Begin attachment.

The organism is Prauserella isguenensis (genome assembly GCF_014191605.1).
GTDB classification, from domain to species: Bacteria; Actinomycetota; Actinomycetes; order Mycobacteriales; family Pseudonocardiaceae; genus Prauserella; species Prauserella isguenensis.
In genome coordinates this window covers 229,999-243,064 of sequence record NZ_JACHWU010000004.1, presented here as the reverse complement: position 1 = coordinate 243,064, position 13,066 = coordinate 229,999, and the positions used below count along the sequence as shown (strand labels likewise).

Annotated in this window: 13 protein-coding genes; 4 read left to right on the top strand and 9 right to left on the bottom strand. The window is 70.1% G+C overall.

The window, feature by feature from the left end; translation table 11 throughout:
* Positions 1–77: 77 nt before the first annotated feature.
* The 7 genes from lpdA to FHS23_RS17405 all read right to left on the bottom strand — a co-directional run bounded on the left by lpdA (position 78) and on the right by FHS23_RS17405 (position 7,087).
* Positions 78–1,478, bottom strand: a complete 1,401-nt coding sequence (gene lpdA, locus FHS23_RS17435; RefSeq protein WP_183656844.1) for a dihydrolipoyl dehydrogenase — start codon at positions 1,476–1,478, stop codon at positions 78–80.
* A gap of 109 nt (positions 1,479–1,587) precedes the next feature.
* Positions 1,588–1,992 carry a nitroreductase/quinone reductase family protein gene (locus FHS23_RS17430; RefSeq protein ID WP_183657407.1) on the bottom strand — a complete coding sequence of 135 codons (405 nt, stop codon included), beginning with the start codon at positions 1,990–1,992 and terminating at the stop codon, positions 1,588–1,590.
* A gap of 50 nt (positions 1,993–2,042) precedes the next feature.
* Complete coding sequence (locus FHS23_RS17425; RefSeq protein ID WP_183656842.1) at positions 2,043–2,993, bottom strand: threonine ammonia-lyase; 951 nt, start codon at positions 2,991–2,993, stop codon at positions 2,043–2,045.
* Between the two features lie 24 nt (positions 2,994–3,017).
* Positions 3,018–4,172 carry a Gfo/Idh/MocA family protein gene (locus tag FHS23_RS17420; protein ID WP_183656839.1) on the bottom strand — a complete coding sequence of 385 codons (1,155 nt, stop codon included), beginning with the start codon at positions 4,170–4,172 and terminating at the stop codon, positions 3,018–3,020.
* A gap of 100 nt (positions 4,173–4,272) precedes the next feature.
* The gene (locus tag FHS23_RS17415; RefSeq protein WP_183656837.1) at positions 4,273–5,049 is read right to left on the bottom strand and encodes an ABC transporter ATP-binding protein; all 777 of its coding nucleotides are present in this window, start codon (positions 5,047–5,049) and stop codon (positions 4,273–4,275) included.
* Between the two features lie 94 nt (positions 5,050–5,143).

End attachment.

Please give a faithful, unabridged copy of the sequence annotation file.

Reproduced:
The organism is Prauserella isguenensis (genome assembly GCF_014191605.1).
GTDB classification, from domain to species: Bacteria; Actinomycetota; Actinomycetes; order Mycobacteriales; family Pseudonocardiaceae; genus Prauserella; species Prauserella isguenensis.
In genome coordinates this window covers 229,999-243,064 of sequence record NZ_JACHWU010000004.1, presented here as the reverse complement: position 1 = coordinate 243,064, position 13,066 = coordinate 229,999, and the positions used below count along the sequence as shown (strand labels likewise).

Annotated in this window: 13 protein-coding genes; 4 read left to right on the top strand and 9 right to left on the bottom strand. The window is 70.1% G+C overall.

The window, feature by feature from the left end; translation table 11 throughout:
* Positions 1–77: 77 nt before the first annotated feature.
* The 7 genes from lpdA to FHS23_RS17405 all read right to left on the bottom strand — a co-directional run bounded on the left by lpdA (position 78) and on the right by FHS23_RS17405 (position 7,087).
* Positions 78–1,478, bottom strand: a complete 1,401-nt coding sequence (gene lpdA, locus FHS23_RS17435; RefSeq protein WP_183656844.1) for a dihydrolipoyl dehydrogenase — start codon at positions 1,476–1,478, stop codon at positions 78–80.
* A gap of 109 nt (positions 1,479–1,587) precedes the next feature.
* Positions 1,588–1,992 carry a nitroreductase/quinone reductase family protein gene (locus FHS23_RS17430; RefSeq protein ID WP_183657407.1) on the bottom strand — a complete coding sequence of 135 codons (405 nt, stop codon included), beginning with the start codon at positions 1,990–1,992 and terminating at the stop codon, positions 1,588–1,590.
* A gap of 50 nt (positions 1,993–2,042) precedes the next feature.
* Complete coding sequence (locus FHS23_RS17425; RefSeq protein ID WP_183656842.1) at positions 2,043–2,993, bottom strand: threonine ammonia-lyase; 951 nt, start codon at positions 2,991–2,993, stop codon at positions 2,043–2,045.
* Between the two features lie 24 nt (positions 2,994–3,017).
* Positions 3,018–4,172 carry a Gfo/Idh/MocA family protein gene (locus tag FHS23_RS17420; protein ID WP_183656839.1) on the bottom strand — a complete coding sequence of 385 codons (1,155 nt, stop codon included), beginning with the start codon at positions 4,170–4,172 and terminating at the stop codon, positions 3,018–3,020.
* A gap of 100 nt (positions 4,173–4,272) precedes the next feature.
* The gene (locus tag FHS23_RS17415; RefSeq protein WP_183656837.1) at positions 4,273–5,049 is read right to left on the bottom strand and encodes an ABC transporter ATP-binding protein; all 777 of its coding nucleotides are present in this window, start codon (positions 5,047–5,049) and stop codon (positions 4,273–4,275) included.
* Between the two features lie 94 nt (positions 5,050–5,143).